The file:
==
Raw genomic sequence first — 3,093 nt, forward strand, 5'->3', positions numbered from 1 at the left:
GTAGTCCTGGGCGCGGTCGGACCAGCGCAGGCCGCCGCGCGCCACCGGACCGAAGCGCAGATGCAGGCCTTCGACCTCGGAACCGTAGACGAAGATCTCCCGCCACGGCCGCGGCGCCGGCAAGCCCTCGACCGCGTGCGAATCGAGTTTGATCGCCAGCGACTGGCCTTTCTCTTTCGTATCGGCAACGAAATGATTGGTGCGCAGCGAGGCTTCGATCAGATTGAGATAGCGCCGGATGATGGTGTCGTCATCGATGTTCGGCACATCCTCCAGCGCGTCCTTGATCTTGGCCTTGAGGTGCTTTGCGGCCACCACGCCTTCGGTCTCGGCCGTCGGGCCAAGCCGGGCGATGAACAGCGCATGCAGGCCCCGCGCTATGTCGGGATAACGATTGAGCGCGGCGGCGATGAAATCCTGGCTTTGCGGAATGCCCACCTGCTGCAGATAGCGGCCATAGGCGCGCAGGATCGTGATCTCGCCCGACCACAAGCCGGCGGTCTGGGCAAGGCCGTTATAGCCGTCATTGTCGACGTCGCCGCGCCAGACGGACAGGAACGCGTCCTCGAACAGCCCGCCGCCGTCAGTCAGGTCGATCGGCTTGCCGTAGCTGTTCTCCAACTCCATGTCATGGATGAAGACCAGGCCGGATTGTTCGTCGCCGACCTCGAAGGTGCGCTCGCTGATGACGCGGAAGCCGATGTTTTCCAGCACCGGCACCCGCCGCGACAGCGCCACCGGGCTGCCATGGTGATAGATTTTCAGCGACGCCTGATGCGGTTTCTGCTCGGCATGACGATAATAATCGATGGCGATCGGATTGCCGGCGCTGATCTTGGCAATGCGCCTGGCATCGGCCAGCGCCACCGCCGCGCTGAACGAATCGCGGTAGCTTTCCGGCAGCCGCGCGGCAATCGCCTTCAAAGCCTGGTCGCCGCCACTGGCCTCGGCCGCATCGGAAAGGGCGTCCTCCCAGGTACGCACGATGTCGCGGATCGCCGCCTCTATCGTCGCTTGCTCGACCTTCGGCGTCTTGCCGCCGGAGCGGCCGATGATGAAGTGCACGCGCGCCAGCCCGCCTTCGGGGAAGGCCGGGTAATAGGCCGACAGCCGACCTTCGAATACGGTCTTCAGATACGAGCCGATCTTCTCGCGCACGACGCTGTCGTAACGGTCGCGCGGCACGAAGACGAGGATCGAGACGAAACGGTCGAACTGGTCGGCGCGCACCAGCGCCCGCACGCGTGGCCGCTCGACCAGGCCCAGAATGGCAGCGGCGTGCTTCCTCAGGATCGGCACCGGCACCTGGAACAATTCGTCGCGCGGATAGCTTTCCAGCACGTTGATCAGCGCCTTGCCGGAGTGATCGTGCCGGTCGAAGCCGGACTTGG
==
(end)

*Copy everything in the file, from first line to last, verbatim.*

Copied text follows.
Raw genomic sequence first — 3,093 nt, forward strand, 5'->3', positions numbered from 1 at the left:
GTAGTCCTGGGCGCGGTCGGACCAGCGCAGGCCGCCGCGCGCCACCGGACCGAAGCGCAGATGCAGGCCTTCGACCTCGGAACCGTAGACGAAGATCTCCCGCCACGGCCGCGGCGCCGGCAAGCCCTCGACCGCGTGCGAATCGAGTTTGATCGCCAGCGACTGGCCTTTCTCTTTCGTATCGGCAACGAAATGATTGGTGCGCAGCGAGGCTTCGATCAGATTGAGATAGCGCCGGATGATGGTGTCGTCATCGATGTTCGGCACATCCTCCAGCGCGTCCTTGATCTTGGCCTTGAGGTGCTTTGCGGCCACCACGCCTTCGGTCTCGGCCGTCGGGCCAAGCCGGGCGATGAACAGCGCATGCAGGCCCCGCGCTATGTCGGGATAACGATTGAGCGCGGCGGCGATGAAATCCTGGCTTTGCGGAATGCCCACCTGCTGCAGATAGCGGCCATAGGCGCGCAGGATCGTGATCTCGCCCGACCACAAGCCGGCGGTCTGGGCAAGGCCGTTATAGCCGTCATTGTCGACGTCGCCGCGCCAGACGGACAGGAACGCGTCCTCGAACAGCCCGCCGCCGTCAGTCAGGTCGATCGGCTTGCCGTAGCTGTTCTCCAACTCCATGTCATGGATGAAGACCAGGCCGGATTGTTCGTCGCCGACCTCGAAGGTGCGCTCGCTGATGACGCGGAAGCCGATGTTTTCCAGCACCGGCACCCGCCGCGACAGCGCCACCGGGCTGCCATGGTGATAGATTTTCAGCGACGCCTGATGCGGTTTCTGCTCGGCATGACGATAATAATCGATGGCGATCGGATTGCCGGCGCTGATCTTGGCAATGCGCCTGGCATCGGCCAGCGCCACCGCCGCGCTGAACGAATCGCGGTAGCTTTCCGGCAGCCGCGCGGCAATCGCCTTCAAAGCCTGGTCGCCGCCACTGGCCTCGGCCGCATCGGAAAGGGCGTCCTCCCAGGTACGCACGATGTCGCGGATCGCCGCCTCTATCGTCGCTTGCTCGACCTTCGGCGTCTTGCCGCCGGAGCGGCCGATGATGAAGTGCACGCGCGCCAGCCCGCCTTCGGGGAAGGCCGGGTAATAGGCCGACAGCCGACCTTCGAATACGGTCTTCAGATACGAGCCGATCTTCTCGCGCACGACGCTGTCGTAACGGTCGCGCGGCACGAAGACGAGGATCGAGACGAAACGGTCGAACTGGTCGGCGCGCACCAGCGCCCGCACGCGTGGCCGCTCGACCAGGCCCAGAATGGCAGCGGCGTGCTTCCTCAGGATCGGCACCGGCACCTGGAACAATTCGTCGCGCGGATAGCTTTCCAGCACGTTGATCAGCGCCTTGCCGGAGTGATCGTGCCGGTCGAAGCCGGACTTGG